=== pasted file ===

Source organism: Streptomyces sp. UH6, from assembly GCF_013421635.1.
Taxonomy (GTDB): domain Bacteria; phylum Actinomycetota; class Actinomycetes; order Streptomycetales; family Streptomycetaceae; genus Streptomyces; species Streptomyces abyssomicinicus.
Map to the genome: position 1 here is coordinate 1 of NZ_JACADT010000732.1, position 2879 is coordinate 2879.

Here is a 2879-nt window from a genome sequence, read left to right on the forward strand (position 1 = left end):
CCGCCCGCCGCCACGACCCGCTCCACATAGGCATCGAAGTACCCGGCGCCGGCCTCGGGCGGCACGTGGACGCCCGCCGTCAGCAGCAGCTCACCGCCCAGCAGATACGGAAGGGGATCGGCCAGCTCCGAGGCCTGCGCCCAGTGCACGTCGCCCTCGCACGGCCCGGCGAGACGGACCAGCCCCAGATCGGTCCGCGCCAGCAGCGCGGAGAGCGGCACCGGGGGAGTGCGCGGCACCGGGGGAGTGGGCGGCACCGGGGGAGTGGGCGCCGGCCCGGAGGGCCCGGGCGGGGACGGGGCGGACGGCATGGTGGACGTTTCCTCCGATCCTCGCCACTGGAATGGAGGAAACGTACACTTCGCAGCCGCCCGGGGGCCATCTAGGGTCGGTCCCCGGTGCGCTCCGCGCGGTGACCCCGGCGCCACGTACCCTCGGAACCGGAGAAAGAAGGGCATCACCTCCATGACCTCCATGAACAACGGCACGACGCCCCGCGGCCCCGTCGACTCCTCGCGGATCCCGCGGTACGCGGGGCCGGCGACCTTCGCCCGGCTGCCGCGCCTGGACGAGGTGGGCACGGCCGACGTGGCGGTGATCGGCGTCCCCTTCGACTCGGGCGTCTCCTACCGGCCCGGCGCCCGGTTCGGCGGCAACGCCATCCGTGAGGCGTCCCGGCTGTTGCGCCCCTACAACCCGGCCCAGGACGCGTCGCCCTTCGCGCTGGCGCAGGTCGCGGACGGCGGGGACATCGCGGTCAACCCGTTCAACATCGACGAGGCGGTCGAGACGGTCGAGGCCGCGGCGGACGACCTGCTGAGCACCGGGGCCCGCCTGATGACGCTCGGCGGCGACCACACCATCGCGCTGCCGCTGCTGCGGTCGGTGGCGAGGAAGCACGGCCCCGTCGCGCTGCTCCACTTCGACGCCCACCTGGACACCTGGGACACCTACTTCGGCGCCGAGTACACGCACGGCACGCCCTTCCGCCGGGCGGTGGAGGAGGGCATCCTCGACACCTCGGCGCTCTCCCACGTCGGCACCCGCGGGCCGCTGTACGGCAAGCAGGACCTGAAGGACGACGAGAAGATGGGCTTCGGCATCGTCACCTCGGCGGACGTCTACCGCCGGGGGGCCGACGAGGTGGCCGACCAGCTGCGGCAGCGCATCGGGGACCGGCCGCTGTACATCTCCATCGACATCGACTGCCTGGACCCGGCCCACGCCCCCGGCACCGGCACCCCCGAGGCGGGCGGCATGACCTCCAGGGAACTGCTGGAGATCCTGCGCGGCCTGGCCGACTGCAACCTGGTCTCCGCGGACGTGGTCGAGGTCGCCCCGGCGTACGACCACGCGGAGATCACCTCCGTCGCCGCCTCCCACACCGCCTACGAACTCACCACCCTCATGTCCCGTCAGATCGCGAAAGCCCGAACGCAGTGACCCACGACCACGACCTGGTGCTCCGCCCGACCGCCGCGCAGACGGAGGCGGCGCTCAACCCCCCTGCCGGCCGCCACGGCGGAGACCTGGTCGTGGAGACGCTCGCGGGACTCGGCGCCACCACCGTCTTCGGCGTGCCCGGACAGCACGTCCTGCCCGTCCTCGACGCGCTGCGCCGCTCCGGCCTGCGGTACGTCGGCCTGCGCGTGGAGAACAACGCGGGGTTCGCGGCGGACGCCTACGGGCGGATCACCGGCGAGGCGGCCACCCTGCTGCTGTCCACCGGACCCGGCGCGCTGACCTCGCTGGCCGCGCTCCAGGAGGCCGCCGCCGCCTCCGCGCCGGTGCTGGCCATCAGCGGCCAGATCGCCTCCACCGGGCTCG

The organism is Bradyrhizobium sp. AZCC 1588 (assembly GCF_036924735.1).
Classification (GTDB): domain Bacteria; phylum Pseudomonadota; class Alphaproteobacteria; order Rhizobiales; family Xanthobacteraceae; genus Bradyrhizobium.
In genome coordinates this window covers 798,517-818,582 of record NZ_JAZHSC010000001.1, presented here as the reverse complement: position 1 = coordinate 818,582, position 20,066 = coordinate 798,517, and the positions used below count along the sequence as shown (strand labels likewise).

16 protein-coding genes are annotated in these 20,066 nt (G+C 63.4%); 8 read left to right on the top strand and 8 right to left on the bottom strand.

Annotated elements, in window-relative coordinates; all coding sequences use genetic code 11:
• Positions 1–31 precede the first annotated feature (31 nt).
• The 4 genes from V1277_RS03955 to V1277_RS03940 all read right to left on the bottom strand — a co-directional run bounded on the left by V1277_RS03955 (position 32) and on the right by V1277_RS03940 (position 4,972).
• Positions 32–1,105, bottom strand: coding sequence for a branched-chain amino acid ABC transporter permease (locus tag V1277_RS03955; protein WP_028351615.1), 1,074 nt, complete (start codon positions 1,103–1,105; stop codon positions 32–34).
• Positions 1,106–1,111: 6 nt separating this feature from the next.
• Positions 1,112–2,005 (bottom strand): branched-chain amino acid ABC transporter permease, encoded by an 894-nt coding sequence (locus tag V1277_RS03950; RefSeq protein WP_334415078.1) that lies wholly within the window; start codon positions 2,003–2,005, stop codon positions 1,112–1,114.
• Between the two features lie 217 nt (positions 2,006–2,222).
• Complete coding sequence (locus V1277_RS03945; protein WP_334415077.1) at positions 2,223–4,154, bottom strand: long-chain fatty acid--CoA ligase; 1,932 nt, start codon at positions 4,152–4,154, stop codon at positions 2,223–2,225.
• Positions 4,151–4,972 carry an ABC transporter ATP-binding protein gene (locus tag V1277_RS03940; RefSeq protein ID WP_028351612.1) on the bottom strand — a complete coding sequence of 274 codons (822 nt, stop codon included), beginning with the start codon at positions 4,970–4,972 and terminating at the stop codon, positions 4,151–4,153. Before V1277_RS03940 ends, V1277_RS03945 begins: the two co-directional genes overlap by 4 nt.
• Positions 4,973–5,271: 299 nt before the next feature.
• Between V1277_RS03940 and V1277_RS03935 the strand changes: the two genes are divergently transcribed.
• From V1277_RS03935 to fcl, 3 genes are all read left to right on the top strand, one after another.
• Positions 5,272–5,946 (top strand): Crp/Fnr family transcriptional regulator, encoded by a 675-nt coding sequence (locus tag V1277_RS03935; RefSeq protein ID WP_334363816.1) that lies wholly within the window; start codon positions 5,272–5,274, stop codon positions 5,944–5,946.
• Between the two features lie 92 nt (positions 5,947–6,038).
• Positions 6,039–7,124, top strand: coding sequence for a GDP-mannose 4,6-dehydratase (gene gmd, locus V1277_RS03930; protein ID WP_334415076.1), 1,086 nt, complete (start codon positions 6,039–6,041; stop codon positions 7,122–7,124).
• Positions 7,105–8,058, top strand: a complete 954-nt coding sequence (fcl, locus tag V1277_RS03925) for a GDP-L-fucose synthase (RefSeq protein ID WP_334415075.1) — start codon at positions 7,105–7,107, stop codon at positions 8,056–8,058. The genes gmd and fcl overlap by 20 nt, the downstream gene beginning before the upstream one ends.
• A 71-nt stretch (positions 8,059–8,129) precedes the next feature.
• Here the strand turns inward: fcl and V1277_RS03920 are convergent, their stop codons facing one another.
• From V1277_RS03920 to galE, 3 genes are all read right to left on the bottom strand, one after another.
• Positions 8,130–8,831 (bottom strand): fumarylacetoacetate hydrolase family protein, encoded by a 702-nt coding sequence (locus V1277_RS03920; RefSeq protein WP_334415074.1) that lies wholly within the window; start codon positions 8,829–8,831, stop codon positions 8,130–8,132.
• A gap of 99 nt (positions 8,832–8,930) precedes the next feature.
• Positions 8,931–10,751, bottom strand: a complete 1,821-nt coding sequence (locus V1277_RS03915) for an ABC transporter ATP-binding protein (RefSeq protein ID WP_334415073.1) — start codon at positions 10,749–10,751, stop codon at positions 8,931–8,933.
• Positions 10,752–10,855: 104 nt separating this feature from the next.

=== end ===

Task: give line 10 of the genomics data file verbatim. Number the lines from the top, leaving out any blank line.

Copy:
Annotated elements, in window-relative coordinates; all coding sequences use genetic code 11: